The Banco Bilbao Vizcaya Argentaria (BBVA), a Spanish multinational financial services company based in Madrid and Bilbao, Spain with around €700 billion in total assets, has teamed up with a local research center, called the IMDEA Software Institution.
The BBVA noted in a release that it will work with IMDEA on a project that aims to explore the use of privacy technology including zero-knowledge proofs (ZKPs) and various other sophisticated cryptographic algorithms.
Both companies said they will use each other’s technologies and expertise to conduct research into the latest privacy technology.
The partnership between the BBVA and IMDEA will focus on examining various applications of cryptography in the financial industry. Both firms will look for ways to ensure that customer data shared within a network remains safe and secure, and is not at risk of being compromised by third-parties.
As noted in a May 4, 2020 release, the researchers will look at “the development of viable prototypes that can be incorporated in the digital products and services offered to BBVA customers.”
These advanced cryptographic techniques, which mainly include the application of ZKPs, were only interesting on “a theoretical level,” according to Antonio Faonio, a PhD researcher working at IMDEA.
“In recent years, we have seen enormous advances that could make them applicable to some practical scenarios.”
ZKPs might be the “key to the creation of data-based digital solutions that protect the privacy and security of users’ data.”
The initiative’s initial stage of research will examine the existing barriers or obstacles to the potential mainstream adoption of ZKPs, which includes the requirements and challenges of adding the technology into current communications platforms and the lack of common standards for using these types of cryptographic algorithms and protocols.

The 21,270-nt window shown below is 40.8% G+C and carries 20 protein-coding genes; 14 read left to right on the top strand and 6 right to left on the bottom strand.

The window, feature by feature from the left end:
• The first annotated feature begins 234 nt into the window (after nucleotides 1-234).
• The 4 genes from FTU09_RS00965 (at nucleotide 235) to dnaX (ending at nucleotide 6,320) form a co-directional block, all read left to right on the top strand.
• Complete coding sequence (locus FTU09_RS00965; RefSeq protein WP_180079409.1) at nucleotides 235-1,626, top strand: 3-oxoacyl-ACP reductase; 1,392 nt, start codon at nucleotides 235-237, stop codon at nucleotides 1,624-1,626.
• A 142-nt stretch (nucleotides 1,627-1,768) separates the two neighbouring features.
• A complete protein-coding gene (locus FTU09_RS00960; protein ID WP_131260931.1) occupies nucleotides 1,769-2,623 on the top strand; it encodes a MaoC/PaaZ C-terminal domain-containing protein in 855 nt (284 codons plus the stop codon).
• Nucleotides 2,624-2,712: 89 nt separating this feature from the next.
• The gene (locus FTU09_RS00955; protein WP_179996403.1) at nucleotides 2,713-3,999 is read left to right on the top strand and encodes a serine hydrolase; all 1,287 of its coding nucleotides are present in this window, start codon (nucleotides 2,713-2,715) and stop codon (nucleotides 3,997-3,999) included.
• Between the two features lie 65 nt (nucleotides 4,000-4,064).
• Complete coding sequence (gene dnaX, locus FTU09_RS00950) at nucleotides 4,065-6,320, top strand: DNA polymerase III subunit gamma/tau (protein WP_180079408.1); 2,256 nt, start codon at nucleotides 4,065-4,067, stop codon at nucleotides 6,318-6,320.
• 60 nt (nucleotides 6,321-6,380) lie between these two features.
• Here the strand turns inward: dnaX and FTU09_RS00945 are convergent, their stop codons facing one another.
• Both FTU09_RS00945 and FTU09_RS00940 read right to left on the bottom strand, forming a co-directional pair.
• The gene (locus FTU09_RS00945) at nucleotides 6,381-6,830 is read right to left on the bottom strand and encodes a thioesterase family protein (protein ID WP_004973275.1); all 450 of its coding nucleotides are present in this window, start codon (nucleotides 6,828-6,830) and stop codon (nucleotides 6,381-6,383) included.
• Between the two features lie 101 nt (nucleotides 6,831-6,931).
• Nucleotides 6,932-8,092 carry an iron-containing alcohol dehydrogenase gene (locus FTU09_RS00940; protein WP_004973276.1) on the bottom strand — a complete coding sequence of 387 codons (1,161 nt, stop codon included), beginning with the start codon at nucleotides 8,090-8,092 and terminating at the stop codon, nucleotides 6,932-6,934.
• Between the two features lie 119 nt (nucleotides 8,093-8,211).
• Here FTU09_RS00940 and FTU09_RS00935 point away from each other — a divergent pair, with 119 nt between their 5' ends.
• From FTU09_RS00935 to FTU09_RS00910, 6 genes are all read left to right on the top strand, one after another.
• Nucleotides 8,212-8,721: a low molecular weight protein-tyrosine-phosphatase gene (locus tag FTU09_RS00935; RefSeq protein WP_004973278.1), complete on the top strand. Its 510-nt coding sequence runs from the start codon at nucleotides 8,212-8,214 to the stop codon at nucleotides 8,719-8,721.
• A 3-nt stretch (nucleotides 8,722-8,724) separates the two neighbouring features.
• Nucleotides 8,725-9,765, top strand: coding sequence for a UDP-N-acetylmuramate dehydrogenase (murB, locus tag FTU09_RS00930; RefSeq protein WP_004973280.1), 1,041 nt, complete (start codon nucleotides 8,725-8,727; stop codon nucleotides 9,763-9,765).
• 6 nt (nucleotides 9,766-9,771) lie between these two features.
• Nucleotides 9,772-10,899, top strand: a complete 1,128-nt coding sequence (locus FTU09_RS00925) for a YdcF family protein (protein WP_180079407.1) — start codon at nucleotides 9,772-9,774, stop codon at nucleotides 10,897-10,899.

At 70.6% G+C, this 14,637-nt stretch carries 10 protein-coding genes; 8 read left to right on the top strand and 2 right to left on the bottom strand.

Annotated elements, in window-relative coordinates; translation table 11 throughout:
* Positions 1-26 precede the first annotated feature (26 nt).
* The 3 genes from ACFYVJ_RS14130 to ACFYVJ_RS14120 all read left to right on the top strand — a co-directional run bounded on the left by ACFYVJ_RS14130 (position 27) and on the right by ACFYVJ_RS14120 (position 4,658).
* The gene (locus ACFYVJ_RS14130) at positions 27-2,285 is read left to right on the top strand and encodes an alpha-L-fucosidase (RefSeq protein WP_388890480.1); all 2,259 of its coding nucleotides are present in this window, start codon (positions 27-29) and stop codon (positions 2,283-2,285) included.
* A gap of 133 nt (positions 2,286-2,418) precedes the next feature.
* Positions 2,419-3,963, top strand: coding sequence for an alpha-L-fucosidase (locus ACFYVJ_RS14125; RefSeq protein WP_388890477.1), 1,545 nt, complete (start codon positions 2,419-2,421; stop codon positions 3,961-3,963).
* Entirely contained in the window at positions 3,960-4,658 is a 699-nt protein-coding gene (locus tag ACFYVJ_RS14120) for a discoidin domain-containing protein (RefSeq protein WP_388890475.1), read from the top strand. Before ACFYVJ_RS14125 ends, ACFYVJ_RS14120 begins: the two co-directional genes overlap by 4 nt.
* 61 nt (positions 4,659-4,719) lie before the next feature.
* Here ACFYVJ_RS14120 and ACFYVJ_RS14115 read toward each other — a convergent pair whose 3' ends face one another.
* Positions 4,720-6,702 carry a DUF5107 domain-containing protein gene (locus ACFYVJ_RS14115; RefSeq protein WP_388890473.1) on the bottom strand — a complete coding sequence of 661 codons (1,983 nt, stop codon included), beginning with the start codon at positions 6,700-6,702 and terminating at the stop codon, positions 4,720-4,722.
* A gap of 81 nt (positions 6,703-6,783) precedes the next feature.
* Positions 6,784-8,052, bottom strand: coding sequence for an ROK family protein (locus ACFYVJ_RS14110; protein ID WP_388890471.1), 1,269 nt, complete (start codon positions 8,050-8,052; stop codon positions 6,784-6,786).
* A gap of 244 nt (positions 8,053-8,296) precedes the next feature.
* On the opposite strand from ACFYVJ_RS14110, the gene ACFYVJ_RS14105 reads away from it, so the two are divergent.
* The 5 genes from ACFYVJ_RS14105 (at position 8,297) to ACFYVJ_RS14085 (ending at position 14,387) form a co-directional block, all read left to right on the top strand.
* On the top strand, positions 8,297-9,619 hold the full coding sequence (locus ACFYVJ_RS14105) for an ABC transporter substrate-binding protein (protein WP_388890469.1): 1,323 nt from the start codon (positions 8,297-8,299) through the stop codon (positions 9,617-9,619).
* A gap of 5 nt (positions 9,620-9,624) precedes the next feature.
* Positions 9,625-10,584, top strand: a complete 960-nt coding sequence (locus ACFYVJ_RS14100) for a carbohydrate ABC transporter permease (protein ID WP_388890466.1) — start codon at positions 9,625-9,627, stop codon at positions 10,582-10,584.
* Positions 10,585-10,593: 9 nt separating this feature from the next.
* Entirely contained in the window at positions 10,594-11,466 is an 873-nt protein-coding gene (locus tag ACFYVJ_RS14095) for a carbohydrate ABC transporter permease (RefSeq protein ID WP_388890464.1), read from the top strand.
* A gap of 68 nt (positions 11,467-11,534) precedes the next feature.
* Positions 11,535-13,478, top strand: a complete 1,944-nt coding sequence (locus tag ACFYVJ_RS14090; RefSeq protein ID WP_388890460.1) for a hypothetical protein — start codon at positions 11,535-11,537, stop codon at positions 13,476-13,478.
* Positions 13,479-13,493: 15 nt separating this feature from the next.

The BBVA argued that the COVID-19 outbreak has made it obvious that we need better technologies for enhancing financial privacy. Companies need better solutions for preventing cyber attacks, the BBVA said.
Carlos Kuchkovsky, head of research and patents at the BBVA, remarked:
“There is a growing need to develop technological solutions that allow us to protect the information we share when consuming digital services in our everyday lives.”.
He further noted:
“This need has become even more tangible as a result of the COVID-19 crisis, which is demonstrating the need for robust data protection systems given the growing number of cyber attacks and the use of apps that register users’ data to track the disease, which have emerged in some countries.”
ZKPs are being widely used (or considered) by the developers of enterprise software solutions.
They primarily serve as a means to protect sensitive data while being able to facilitate communication and interaction with other participants on a blockchain or DLT network.
Enterprise-grade DLT platforms such as those developed by Ernst & Young, Microsoft, and ConsenSys’ Baseline Protocol have been working with ZKPs.